By the next morning, the bully had left town on a freight train. Before coming to Dakota, Roosevelt was a successful boxer at Harvard. Roosevelt maintained an interest in various martial arts throughout his life, including judo, kendo, jiu-jitsu, boxing, and wrestling, practicing many of them at the White House.

Seems like ol' Teddy was more than a windbag, doesn't it? Maybe we could use a leader like him again...ya know, with more muscle and less mouth.

Coffee inside one again this morning. Got another storm brewing out in the Gulf.

Tuesday, June 12, 2018

Strange Looking Mantis...!

Mother Nature sure has some scary looking creatures in our world and NO, I don't mean your neighbor next door!

Take this bad boy, for instance. If I saw it raised up to full height, I would probably run the other way. This rascal is just downright evil looking.

Devil’s Flower Mantis

Idolomantis Diabolica

One of the largest types of praying mantis, the Devil’s Flower Mantis is also one of the strangest. And that’s saying a lot when you’re talking about praying mantids. Females of the species can measure up to 5 inches (13 cm) long, and have developed a range of natural coloring that allows them to mimic the Devil’s Flower, a type of orchid.

Mantids are predators, and their hunting style usually involves sitting motionless until their prey comes within reach, and then whipping their forearms out at lightning speed to snag flies, beetles, even, in some cases, birds. The Devil’s Flower Mantis uses color patterns that mimic a flower to actually lure its prey within reach.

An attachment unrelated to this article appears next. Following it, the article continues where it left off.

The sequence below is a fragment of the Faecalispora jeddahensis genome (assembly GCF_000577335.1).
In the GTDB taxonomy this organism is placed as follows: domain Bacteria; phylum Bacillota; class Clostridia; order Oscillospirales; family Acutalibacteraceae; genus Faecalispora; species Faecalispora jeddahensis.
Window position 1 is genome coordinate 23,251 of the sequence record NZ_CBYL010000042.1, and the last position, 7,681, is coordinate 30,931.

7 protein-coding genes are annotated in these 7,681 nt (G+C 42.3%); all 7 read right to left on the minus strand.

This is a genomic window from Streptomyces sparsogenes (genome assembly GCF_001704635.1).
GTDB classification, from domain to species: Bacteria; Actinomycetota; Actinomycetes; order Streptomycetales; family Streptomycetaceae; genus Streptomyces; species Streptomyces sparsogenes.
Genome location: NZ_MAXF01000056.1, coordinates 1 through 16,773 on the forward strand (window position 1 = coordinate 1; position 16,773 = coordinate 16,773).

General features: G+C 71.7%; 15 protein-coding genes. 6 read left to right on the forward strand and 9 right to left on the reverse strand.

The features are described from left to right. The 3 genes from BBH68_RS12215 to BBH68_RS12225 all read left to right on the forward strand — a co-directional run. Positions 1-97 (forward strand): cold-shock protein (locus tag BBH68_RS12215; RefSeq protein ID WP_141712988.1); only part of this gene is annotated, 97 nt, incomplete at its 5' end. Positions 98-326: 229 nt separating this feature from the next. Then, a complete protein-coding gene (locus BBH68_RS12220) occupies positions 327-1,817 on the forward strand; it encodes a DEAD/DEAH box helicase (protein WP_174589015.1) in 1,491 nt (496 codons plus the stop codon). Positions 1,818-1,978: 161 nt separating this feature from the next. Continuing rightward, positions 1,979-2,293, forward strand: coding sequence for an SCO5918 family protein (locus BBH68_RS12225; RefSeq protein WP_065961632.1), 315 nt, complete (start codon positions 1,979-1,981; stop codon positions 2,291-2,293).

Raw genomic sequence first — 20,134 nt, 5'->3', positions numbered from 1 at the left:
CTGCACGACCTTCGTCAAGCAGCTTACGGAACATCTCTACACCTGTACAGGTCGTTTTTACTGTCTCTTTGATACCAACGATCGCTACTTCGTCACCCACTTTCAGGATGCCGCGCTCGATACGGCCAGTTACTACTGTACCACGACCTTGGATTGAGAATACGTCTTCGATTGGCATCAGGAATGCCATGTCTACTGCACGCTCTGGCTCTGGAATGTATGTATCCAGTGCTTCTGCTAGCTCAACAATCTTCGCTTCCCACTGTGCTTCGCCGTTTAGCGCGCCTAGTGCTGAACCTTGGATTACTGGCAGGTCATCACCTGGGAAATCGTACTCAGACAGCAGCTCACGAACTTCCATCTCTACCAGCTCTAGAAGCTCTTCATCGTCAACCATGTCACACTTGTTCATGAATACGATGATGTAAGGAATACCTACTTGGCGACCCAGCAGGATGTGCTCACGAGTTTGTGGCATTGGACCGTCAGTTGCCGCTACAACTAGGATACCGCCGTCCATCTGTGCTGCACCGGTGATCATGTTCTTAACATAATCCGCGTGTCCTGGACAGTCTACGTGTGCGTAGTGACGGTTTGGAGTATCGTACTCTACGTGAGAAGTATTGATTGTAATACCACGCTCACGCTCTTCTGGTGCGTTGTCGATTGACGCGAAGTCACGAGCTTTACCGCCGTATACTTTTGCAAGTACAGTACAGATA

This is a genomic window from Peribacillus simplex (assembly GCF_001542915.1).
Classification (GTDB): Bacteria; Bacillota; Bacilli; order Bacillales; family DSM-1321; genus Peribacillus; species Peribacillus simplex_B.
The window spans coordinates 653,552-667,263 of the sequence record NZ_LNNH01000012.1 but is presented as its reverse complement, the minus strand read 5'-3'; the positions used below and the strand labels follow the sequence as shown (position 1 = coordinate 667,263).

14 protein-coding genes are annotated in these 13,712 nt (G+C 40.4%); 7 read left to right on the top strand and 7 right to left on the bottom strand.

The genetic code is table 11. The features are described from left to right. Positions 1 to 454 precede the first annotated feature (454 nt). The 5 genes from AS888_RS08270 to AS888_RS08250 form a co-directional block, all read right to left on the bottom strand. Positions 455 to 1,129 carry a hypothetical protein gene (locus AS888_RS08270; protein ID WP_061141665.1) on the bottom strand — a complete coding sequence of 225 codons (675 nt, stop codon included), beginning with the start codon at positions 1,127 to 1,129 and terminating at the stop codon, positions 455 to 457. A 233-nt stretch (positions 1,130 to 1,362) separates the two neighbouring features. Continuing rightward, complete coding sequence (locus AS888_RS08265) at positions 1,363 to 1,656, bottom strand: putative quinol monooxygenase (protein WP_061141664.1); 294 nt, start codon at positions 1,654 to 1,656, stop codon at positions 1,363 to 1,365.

Say what you will, but in my eyes this guy is way beyond scary!

Coffee in the kitchen again this morning!

Monday, June 11, 2018

A "Moving" Monday Mystery...!

Did you ever walk into a room and swear that an object had somehow mysteriously moved on it's own from it's regular place? Spooky, right?

Now multiply that feeling many times over, as the owner of a business or museum. From Listverse here is a story about a statue that seems to have a mind of it's own.

The Spinning Relic

At the Manchester Museum, a 4,000-year-old Egyptian statue has frightened curators and observers alike for many years. The statue, known as Neb-Senu, is a 25-centimeter-tall (10 in) soul container that was made sometime around 1800 BC for a single man. The statue has reportedly frequently moved inside its glass case.

Despite some sensationalist stories about how the statue may be related to the “curse of the pharaohs” unleashed by Howard Carter, a hired team of experts apparently deduced that outside car traffic, along with foot traffic from visitors, explained why the statue moved so often. Still, many observers remain baffled that vibrations alone could cause an ancient stone relic to spin almost completely around.

I have watched the video several times and I'm convinced it is genuine. Strange, don't you think?

Coffee in the kitchen because it is HOT outside!

Sunday, June 10, 2018

Better Cover Your Head...!

I know we are all familiar with the term "when the sh*t hits the fan", right? Well, in this case that saying is taken to a whole new level.

Falling Poo Over Canada

Photo credit: Susan Allen

The city of Kelowna in British Columbia has an unusual problem on its hands—poo is raining from the skies.

This all started on May 9. Local resident Susan Allen and her son were stopped at a red light when a brown, smelly liquid started falling onto their car. Unfortunately for them, they had the sunroof open, and both mother and son were pelted with the foul fluid. They made an emergency stop at the nearest car wash to hose themselves off.